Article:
child ten years old who did not know and could not find out that a plat of ground 1,000 feet square contained over twenty-three acres would not be regarded as a very surprising genius.
The sicks for use by day are without the encampment and over the waters of the Chesapeake, and they have been so from the beginning. For use at night boxes have been provided, which at reveille are removed to the bay and cleanses. This has been done since that date of the report. The camp is policed every day. The drainage is not good, and will not be until some genius equally as brilliant as the author of this report in question discovers a method of causing water to flow as readily from a level surface not much elevated above the surrounding seas.
The prisoners are treated as prisoners of war ought to be by a civilized people, and they and their friends are content. They have shelter, clothing, and wholesome food sufficient to insure vigorous health. They have an abundance of fresh water in the camp and daily access to the waters of the bay. That they are a dirty, lousy set is true enough, but having afforded them every facility for cleanliness the duty of the Government in this regard as respects the well men is accomplished.
Now, colonel, come and inspect the camp yourself on send some one, a soldier or army surgeon, who knows what camp life is and who has sufficient ability to apprehend the facts and integrity enough to state them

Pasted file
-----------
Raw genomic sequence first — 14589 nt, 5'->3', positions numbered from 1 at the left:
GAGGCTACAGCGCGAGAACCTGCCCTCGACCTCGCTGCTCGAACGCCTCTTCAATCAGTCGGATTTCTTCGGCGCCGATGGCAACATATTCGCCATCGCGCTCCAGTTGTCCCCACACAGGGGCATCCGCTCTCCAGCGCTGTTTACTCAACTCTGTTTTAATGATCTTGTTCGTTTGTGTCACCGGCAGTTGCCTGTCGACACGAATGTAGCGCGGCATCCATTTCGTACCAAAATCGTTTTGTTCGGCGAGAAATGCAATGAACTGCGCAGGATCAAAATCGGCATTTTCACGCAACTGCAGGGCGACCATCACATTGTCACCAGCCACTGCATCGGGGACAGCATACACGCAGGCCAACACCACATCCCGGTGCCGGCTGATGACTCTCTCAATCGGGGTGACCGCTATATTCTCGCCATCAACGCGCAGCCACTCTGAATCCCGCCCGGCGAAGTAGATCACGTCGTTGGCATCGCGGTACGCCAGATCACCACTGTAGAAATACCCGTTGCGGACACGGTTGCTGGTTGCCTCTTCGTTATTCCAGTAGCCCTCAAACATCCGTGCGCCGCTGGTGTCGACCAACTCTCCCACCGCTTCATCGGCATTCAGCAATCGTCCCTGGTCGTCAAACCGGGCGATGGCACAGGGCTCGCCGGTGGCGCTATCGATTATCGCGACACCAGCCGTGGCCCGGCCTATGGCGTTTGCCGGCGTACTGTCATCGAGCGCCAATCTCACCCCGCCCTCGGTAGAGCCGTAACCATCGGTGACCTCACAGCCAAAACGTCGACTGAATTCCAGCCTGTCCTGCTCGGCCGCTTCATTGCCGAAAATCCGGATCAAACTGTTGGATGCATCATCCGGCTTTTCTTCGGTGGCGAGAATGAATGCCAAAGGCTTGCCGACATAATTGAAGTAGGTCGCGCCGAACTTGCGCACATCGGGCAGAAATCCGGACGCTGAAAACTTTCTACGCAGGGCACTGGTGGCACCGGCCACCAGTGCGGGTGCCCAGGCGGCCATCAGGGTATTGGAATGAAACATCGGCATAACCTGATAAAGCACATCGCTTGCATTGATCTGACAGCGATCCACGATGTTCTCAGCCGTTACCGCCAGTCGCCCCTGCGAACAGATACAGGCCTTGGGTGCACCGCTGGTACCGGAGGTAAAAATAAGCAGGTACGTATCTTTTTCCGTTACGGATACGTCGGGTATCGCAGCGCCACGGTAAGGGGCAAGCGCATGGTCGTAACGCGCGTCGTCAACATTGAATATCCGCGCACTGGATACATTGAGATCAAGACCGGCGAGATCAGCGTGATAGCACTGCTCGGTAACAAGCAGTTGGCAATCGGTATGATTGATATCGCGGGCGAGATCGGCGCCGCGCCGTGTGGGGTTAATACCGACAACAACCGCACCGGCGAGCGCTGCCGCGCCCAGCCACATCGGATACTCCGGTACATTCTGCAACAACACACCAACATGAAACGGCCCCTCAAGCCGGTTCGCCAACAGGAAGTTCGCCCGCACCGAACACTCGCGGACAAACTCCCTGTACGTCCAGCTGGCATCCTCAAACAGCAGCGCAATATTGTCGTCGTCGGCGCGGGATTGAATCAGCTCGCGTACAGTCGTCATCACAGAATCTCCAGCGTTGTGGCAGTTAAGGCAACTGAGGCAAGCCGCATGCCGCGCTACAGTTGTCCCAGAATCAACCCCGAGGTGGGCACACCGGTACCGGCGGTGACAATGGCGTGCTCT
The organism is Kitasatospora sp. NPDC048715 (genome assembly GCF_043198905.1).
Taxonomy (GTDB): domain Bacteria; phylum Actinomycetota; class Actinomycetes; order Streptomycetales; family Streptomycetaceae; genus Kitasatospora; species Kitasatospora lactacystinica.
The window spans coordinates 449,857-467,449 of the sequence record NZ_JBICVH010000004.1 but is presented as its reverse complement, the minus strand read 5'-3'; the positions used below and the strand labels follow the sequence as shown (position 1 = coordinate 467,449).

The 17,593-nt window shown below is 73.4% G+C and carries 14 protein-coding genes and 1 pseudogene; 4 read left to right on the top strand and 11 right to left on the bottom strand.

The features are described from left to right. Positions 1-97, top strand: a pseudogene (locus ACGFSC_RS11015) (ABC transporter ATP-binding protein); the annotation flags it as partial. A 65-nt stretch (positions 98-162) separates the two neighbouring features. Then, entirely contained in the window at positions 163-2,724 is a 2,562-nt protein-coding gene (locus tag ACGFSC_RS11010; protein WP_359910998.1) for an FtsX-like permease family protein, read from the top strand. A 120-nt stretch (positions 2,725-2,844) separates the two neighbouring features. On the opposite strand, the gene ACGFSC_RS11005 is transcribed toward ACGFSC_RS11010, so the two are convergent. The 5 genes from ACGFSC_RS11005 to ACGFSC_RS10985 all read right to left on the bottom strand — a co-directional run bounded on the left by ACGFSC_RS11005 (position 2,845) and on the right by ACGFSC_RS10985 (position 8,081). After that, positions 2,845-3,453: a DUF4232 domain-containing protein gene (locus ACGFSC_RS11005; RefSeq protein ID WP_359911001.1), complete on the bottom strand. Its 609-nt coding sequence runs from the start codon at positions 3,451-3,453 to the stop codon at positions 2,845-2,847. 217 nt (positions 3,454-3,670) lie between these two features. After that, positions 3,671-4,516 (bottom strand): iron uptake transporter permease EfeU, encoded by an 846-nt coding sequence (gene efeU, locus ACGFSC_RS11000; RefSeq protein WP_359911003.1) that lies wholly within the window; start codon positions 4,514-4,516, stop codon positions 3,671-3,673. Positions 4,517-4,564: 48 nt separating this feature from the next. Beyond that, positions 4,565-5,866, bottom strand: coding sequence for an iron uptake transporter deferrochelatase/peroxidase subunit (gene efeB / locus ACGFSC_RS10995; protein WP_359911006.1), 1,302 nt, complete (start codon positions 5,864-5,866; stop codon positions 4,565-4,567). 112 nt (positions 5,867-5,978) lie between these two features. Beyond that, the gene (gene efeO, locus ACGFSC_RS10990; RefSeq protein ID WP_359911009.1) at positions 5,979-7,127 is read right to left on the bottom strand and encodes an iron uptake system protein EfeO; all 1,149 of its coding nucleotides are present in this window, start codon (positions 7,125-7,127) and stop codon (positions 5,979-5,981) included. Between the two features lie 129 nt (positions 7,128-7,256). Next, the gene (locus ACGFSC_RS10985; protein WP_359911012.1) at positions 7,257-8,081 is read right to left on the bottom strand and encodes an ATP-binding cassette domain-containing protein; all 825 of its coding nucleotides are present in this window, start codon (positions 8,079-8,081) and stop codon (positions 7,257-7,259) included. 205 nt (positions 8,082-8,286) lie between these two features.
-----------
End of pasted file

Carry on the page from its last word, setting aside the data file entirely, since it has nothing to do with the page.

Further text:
Respectfully, your obedient servant,
OFFICE COMMISSARY OF PRISONERS' CAMP,
Point Lookout, Md., December 1, 1863.
Brigadier General GILMAN MARSTON:
GENERAL: In compliance with your request that I make a report to your of the amount of rations to prisoners at the camp I have the honor to submit the following statement:
After a careful computation I find the daily amount of bread issued to each prisoners during the month of October was 13. 7 ounces, and that of meats, 8. 7 ounces. For the mouth of November, 13. 3 ounces of bread and 8. 1 ounces days; coffee twice a day-a pint at each time to every man excepting when soup is served, and all the vegetables and molasses that are allowed by the Army Regulations have been drawn and issued to them.
I would remark here in regard to the issue of vegetables, that I never knew a time during my service when Federal troops got so constant a supply of vegetables as had been issued to the prisoners here.
Rice is seldom issued, the prisoners generally not liking rice. If complaints have been made to you of the inefficiency on the part of the cooks, I would respectfully suggest that these complaints have come from persons decorous to get in the cook-rooms. The cold weather coming on renders this position desirable. I would further remark that there are prisoners here whose only disposition is to eat and sleep. These also may have complained; but to discriminate in their favor would only be to encourage these habits, which I have not done. No restrictions are made as to the amount of soap to be issued, only so far as to prevent waste. On the whole, I have no hesitation is saying